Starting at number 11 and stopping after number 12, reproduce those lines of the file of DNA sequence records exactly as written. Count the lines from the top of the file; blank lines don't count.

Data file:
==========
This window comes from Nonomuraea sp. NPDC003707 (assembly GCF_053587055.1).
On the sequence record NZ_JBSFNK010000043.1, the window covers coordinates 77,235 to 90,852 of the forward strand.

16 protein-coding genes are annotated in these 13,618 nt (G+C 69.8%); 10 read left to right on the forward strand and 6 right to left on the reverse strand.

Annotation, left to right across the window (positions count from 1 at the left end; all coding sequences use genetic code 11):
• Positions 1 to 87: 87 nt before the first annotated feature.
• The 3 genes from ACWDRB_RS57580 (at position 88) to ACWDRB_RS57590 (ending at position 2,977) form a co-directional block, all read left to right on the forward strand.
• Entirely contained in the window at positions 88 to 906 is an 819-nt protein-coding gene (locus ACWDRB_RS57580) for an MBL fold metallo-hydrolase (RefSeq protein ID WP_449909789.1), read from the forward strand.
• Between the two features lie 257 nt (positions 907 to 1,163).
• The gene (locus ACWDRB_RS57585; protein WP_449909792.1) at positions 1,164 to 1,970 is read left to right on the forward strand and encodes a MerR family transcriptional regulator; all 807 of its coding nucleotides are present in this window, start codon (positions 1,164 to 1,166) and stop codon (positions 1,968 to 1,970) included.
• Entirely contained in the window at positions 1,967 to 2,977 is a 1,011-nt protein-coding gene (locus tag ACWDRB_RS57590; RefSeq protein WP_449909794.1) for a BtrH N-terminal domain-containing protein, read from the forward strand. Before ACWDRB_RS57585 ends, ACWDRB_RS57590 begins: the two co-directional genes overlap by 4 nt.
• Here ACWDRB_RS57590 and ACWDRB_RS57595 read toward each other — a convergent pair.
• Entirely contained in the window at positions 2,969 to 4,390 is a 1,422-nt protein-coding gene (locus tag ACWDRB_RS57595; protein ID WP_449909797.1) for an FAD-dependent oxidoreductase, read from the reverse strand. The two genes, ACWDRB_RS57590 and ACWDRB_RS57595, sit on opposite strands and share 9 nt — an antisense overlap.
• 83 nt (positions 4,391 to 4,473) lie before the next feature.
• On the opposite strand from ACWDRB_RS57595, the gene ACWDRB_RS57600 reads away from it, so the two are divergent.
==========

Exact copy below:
• Here ACWDRB_RS57590 and ACWDRB_RS57595 read toward each other — a convergent pair.
• Entirely contained in the window at positions 2,969 to 4,390 is a 1,422-nt protein-coding gene (locus tag ACWDRB_RS57595; protein ID WP_449909797.1) for an FAD-dependent oxidoreductase, read from the reverse strand. The two genes, ACWDRB_RS57590 and ACWDRB_RS57595, sit on opposite strands and share 9 nt — an antisense overlap.